Filed under: short fiction
I expect that I’m about to frustrate a lot of people, but that’s the way it is.
Back in 2007, I started a “Hurricane Katrina” story. I wandered around in my post-apocalyptic Probably New Orleans, got lost, deleted 5,000 words, rewrote it a bazillion times, sent it through my writer’s group several times, and had a friend tell me to give up on the story in exasperation. Another friend kind of felt it was too soon.
In 2013 I fished it out. It was better than I remembered. Also, it kind of predicted the Occupy movement. I sent it through my writer’s group, sent it to a friend who told me it was a novel, and sent it to my sister. My sister felt that there wasn’t enough voodoo (fixed!), and advised me to fly to New Orleans and soak up atmosphere (appealing, but…).
I sat on it for another three months, but as I am unlikely to add 80,000 words to my 7,250 word story, I decided to send it out instead. So, “The Salvage of Nola City” is now making the rounds.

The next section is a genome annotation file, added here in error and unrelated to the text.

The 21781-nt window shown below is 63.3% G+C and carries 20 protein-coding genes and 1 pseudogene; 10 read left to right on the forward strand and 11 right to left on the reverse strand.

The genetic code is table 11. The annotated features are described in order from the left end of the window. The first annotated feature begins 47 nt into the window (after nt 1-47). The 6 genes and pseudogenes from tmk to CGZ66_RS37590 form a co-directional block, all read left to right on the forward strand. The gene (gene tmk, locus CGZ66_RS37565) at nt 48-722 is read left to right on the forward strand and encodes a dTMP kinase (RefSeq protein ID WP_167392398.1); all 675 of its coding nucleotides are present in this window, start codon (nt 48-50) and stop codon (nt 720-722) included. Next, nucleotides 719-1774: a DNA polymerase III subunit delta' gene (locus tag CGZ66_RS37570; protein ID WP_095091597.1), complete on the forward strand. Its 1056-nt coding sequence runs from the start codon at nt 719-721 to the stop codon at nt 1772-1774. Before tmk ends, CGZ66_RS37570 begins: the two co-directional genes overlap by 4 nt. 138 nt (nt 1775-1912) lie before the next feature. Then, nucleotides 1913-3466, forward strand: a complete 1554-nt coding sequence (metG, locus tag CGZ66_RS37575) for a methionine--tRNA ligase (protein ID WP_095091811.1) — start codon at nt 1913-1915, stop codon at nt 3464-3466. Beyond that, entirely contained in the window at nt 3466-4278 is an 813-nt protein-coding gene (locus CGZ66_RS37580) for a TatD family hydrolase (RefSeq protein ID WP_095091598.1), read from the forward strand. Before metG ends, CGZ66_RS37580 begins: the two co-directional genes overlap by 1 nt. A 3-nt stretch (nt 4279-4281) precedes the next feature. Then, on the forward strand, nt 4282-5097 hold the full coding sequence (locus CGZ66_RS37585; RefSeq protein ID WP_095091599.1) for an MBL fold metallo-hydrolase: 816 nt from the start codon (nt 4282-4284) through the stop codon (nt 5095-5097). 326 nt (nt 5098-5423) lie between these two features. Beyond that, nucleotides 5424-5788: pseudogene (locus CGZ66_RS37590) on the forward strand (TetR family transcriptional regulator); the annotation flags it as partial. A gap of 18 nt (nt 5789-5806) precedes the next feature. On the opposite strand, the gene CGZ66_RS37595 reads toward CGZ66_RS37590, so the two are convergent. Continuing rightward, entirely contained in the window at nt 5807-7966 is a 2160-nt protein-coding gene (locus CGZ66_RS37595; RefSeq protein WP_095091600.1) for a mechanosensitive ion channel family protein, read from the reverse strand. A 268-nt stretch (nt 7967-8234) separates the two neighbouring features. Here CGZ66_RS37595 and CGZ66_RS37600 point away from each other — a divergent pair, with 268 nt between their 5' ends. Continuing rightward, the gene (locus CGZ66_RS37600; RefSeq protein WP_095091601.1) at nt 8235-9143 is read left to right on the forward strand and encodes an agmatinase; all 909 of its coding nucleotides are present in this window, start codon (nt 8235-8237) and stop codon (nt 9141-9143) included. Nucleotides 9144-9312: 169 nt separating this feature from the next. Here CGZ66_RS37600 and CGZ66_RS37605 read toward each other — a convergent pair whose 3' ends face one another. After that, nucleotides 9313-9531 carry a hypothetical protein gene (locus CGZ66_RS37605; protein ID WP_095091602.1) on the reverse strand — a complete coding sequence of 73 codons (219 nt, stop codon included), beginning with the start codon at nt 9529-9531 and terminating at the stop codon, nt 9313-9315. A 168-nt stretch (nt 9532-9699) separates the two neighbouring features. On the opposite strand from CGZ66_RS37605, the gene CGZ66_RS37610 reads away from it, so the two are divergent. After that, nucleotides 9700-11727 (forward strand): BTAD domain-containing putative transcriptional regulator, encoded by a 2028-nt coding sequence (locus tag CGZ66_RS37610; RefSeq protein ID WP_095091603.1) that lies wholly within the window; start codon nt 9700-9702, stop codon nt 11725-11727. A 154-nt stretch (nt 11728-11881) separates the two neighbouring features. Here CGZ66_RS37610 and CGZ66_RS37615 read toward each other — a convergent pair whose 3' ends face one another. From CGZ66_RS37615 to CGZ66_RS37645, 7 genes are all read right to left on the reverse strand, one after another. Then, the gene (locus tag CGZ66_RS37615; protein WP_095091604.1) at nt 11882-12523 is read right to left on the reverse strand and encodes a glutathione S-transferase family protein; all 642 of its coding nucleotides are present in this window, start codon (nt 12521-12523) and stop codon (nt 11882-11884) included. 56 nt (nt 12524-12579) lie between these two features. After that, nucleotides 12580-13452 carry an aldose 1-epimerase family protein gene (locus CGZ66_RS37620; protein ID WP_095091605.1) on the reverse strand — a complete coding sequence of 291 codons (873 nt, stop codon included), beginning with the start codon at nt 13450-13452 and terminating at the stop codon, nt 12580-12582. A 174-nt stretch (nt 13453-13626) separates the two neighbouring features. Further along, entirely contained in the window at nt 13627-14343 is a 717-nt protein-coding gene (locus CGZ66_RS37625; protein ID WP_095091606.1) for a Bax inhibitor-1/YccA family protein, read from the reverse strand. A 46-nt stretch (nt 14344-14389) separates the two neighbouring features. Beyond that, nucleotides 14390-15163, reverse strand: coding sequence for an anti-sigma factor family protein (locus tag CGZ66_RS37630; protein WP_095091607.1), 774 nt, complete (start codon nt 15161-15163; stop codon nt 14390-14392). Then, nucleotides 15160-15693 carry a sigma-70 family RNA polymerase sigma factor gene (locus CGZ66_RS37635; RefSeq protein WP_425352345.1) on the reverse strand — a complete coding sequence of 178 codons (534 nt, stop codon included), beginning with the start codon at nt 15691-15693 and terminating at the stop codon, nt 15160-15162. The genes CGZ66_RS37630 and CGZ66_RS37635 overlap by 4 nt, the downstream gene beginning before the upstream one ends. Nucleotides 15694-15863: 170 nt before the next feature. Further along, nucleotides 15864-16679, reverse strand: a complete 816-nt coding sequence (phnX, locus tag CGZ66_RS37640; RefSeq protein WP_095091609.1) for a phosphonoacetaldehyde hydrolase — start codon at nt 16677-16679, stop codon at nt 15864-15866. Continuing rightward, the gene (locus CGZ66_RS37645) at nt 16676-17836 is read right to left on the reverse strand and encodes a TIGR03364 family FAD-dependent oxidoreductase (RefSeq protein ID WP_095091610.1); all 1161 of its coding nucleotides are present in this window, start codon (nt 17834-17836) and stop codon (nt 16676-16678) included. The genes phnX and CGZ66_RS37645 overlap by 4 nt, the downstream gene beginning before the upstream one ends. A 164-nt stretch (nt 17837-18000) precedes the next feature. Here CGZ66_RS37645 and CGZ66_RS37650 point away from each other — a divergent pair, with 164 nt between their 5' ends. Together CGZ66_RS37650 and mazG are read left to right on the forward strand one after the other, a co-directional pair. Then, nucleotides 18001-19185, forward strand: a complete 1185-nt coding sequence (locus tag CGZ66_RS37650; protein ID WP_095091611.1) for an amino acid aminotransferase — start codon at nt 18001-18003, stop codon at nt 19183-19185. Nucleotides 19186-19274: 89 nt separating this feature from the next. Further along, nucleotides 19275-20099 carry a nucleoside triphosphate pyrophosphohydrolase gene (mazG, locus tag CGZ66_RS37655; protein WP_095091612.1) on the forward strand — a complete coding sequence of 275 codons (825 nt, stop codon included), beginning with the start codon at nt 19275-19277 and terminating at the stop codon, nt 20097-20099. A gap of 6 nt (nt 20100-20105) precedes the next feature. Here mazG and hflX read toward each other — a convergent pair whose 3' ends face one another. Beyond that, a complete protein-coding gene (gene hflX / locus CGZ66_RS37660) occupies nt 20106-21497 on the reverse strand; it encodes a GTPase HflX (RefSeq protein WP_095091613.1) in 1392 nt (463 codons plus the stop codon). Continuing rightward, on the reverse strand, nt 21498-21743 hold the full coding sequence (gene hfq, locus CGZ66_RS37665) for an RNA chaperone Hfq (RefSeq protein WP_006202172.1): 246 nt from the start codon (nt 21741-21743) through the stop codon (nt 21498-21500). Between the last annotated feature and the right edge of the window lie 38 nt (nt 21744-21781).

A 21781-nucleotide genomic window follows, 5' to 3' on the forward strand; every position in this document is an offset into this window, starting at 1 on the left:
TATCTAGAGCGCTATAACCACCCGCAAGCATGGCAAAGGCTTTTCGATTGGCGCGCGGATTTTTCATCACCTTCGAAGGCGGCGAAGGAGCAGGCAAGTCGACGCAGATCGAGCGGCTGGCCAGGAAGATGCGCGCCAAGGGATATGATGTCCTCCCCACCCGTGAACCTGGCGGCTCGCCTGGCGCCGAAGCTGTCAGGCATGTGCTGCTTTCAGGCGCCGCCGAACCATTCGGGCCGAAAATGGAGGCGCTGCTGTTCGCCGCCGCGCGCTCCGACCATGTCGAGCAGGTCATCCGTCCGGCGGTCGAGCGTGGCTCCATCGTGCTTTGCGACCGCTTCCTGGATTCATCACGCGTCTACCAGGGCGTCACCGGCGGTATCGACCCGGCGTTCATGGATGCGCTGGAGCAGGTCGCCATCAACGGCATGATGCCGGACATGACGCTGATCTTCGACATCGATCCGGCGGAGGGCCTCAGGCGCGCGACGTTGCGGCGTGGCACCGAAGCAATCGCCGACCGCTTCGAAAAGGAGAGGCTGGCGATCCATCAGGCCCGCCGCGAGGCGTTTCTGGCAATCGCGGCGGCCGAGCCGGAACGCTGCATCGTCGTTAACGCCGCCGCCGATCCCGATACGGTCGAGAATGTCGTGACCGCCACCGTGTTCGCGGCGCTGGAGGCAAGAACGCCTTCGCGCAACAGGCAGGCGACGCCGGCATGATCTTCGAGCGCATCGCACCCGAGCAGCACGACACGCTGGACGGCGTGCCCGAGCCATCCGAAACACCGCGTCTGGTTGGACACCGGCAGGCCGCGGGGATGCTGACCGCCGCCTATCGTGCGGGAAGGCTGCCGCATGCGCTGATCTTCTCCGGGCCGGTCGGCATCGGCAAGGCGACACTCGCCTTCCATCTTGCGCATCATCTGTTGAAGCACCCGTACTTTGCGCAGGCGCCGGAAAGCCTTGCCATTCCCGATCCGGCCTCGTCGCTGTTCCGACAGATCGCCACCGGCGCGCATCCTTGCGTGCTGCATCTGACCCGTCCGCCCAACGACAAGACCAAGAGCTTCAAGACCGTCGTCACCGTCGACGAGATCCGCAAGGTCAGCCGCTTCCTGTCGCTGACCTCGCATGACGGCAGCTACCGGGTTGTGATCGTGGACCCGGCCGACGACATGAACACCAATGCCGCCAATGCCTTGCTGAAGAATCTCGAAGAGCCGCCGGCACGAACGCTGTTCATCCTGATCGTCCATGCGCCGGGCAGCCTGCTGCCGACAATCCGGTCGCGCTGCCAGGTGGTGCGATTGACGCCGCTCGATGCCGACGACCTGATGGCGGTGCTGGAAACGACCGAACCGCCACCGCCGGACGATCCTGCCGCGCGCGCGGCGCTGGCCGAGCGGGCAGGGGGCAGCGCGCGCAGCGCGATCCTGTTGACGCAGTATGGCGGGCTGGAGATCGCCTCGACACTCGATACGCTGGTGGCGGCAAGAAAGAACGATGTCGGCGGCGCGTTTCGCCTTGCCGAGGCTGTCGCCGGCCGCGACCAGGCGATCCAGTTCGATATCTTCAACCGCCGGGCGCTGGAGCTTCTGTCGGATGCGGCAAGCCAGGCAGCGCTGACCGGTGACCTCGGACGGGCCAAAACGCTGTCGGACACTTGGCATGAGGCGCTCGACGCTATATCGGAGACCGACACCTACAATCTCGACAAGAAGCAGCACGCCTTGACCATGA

Chinequa could feel the network congestion, almost like sinus pressure. Too much information. She tried to tune it out so she could concentrate on her job, but she could still feel it, trickling at the edge of her consciousness like a crowd in the distance. It didn’t help that Mr. Libby had the door open so he could load his transport, and the heat and humidity were getting in, nor did it help that she didn’t even know if her sister Keisha was still in the city. She hadn’t seen Keisha since Grandma’s funeral, which hurt, because they’d been inseparable as children. But if she got fired the bank would repossess her neural interface implants, so she needed to think.